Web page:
Now that you know the different flavors of government bonds, it is time to learn how yields are computed.

Nominal Yield (Coupon Rate)

  • The interest rate defined on the coupon.
  • This is generally the interest rate you receive if:
    • you acquired the bond at par (that is, at neither a discount nor a premium to its par value)
    • there is no call feature on the bond
    • you don't reinvest coupon payments and,
    • you are resolved to hold the bond until maturity
  • In reality, it is almost certainly not your actual interest rate.


Current Yield

  • Factors in the bond's market price, which is generally not the same as par value.
  • Consider the following application:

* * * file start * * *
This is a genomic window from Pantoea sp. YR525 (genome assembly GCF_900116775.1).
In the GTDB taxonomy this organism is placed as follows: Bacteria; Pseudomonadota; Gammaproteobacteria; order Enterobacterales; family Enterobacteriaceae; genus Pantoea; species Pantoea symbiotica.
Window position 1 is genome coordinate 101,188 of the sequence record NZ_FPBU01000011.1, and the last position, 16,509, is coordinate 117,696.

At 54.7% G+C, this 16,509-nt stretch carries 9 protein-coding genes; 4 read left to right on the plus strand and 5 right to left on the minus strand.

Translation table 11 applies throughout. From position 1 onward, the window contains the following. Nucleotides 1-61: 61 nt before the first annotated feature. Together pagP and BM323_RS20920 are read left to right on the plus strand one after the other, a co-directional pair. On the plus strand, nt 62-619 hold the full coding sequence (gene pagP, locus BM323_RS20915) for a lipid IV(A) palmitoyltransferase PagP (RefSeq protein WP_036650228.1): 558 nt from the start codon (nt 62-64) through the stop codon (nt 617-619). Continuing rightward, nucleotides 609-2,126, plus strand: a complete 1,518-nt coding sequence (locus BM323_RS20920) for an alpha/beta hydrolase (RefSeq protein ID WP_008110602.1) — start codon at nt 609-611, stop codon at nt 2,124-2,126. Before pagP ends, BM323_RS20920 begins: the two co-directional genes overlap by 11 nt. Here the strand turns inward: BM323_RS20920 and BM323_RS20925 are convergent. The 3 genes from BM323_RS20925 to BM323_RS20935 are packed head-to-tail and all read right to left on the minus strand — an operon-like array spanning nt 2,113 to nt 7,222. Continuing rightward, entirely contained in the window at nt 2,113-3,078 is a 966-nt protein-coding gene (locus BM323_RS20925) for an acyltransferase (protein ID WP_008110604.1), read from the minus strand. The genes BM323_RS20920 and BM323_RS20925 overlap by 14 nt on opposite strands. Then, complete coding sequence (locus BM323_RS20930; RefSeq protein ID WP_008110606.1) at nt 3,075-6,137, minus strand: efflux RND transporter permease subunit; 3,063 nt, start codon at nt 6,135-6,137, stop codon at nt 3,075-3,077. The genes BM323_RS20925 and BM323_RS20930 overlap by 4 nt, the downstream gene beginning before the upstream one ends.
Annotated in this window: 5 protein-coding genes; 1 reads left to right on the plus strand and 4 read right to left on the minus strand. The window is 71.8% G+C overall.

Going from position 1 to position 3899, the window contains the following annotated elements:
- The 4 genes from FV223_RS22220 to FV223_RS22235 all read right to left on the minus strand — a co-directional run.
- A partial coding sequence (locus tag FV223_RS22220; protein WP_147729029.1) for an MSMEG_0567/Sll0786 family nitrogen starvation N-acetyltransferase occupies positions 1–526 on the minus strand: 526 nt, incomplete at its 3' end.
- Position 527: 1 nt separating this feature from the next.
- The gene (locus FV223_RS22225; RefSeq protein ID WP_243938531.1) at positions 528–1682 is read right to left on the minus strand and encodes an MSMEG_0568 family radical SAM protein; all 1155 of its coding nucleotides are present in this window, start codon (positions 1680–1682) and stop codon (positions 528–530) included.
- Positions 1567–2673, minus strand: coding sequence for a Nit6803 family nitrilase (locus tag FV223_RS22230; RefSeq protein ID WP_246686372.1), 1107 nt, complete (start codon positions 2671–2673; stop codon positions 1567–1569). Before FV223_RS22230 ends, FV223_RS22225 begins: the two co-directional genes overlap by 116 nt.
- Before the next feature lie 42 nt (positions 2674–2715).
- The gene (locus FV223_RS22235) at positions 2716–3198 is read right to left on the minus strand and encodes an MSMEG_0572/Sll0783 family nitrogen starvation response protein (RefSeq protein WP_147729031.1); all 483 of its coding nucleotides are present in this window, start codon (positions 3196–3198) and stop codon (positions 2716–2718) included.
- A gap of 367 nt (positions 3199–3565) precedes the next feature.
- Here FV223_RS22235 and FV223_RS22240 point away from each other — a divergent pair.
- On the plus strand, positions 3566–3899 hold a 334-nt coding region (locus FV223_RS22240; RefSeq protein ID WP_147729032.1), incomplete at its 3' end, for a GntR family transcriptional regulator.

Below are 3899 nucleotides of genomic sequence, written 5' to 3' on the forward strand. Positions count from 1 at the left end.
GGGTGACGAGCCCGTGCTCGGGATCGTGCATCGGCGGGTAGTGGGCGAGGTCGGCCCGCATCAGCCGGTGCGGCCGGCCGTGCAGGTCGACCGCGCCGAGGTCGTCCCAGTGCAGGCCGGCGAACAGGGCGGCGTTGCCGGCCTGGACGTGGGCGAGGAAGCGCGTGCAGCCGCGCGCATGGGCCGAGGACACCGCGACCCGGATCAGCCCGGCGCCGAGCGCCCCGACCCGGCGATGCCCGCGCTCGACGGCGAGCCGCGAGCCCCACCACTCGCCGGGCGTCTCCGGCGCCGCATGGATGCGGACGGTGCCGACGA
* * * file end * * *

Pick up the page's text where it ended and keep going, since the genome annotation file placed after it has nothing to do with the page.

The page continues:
Look Out!
    Say you bought a $1,000 par value bond with a coupon rate of 10% per year. Let\'s not worry about timing of payments right now and just assume that, on the last day of the year, you get your $100 interest payment ($1,000 x 10% = $100). But wait - you did not buy that bond directly from the issuer. You bought it on the open market for $750, so your yield is 13.3% ($100/$750). You still get the same $100, but on an investment of $750, not $1,000.



    Yield to Maturity
    Considers the current market price, the coupon rate and the time to maturity and assumes that interest payments are reinvested at the bond's coupon rate. This is the most accurate, and most widely quoted, measure of return on a bond.



    Exam Tips and Tricks

    You may need to identify yield to maturity on the Series 7 exam, but you will probably not need to perform the complex calculation.


Computing T-bill Discount Yield

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